If you've been shelling out for designer clothing in the hopes that it will be more durable than cheaper options, you might want to reconsider.
A new study from The University of Leeds suggests that low-cost clothing might actually outlast pricier pieces.
The study was led by Dr. Mark Sumner, a lecturer in fashion and sustainability. Using samples of T-shirts and jeans from a variety of brands and price points, researchers measured factors such as seam strength, colorfastness, and how long it took for the fabric of each piece to develop rips or tears.
Despite the popular notion that designer clothes are more sturdily constructed than off-the-rack items, the study found that fast-fashion shirts and jeans usually out-performed their luxury counterparts.
"Some of the garments performed very well across a wide range of tests — more often than not, the best products were 'fast-fashion' products," Dr. Sumner told?The Telegraph.
"Jeans from one fashion brand lasted twice as long as a designer label jeans, but cost one-tenth of the price of the designer jeans," he said.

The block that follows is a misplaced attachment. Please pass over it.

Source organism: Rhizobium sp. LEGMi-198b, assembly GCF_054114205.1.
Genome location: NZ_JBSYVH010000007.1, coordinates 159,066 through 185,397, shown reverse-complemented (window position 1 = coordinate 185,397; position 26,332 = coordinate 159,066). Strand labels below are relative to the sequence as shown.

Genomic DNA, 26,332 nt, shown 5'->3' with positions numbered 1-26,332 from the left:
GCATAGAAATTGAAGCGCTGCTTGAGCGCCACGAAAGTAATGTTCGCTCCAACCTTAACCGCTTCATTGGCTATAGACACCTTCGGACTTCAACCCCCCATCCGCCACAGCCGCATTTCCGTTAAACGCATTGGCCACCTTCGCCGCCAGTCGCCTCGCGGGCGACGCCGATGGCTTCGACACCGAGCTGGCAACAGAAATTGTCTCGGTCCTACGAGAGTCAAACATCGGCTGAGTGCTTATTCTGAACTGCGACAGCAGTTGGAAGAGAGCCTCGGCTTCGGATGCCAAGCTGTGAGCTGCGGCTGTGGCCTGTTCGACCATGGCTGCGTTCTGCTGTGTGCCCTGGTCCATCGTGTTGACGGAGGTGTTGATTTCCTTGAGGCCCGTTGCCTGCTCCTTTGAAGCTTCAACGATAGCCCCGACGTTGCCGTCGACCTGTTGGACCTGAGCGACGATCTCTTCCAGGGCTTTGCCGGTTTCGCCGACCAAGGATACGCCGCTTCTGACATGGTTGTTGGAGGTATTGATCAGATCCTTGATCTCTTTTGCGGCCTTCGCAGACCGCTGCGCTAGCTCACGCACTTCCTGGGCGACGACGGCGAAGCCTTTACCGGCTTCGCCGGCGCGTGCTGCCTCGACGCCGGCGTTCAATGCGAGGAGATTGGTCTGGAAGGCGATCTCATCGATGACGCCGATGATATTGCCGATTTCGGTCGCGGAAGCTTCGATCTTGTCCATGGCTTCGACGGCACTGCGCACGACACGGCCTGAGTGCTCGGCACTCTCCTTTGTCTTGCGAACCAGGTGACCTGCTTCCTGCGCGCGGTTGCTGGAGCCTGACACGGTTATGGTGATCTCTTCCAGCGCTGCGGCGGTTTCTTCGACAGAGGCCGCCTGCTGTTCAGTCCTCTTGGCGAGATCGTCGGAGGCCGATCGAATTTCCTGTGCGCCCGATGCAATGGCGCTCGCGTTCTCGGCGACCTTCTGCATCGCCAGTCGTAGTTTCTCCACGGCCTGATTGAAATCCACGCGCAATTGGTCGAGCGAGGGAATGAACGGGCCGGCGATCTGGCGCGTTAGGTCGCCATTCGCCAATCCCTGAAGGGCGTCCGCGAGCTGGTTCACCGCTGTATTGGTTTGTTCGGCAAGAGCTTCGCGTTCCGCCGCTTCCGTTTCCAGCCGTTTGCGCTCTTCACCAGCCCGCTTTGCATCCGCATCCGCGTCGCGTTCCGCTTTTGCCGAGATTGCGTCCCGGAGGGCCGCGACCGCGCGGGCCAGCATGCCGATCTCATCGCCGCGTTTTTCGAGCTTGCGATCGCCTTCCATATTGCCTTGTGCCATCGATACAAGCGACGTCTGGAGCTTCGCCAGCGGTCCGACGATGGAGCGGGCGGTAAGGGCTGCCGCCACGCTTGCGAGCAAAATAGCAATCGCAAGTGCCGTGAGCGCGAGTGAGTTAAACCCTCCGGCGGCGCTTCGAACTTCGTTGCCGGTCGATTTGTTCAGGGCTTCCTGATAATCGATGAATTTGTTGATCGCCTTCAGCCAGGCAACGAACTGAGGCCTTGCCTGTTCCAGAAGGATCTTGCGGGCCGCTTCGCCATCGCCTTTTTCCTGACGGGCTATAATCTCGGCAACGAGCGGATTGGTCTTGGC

According to Dr. Sumner's interview with?The Telegraph, designer label T-shirts were "the worst performing" in all of the tests. Surprisingly, T-shirts from an online fast-fashion brand held up the best.
Of course, price isn't the only thing to consider when shopping for new threads. The fashion industry is a huge source of environmental pollution, with low-cost clothing contributing heavily to landfill waste and carbon gas emissions.
According to the EPA Office of Solid Waste, Americans throw away more than 68 pounds of clothing and textiles per person per year. With trends appearing and vanishing in the blink of an eye, the average number of times a garment is worn before it is disposed of has decreased 36% over the past 15 years, according to a 2017 report.
Although some clothing items are estimated to be trashed after just seven wears, less than 1% of clothing is recycled to create new clothing. Plus, fast-fashion can come with ethical concerns depending on the company.
But it's not just fast-fashion brands that are guilty of wasteful practices. Earlier this year, high-end design label Burberry acknowledged burning almost $40 million of unsold clothes, accessories, and perfume. According to the BBC, the company opted to destroy the items rather than sell them more cheaply in order to protect the brand's value.
All in all, there's a lot to consider when purchasing new clothing. But, keeping those bargain jeans in your wardrobe rotation could be good for your budget and the environment — and chances are they can last just as long as the designer pair you've been eyeing.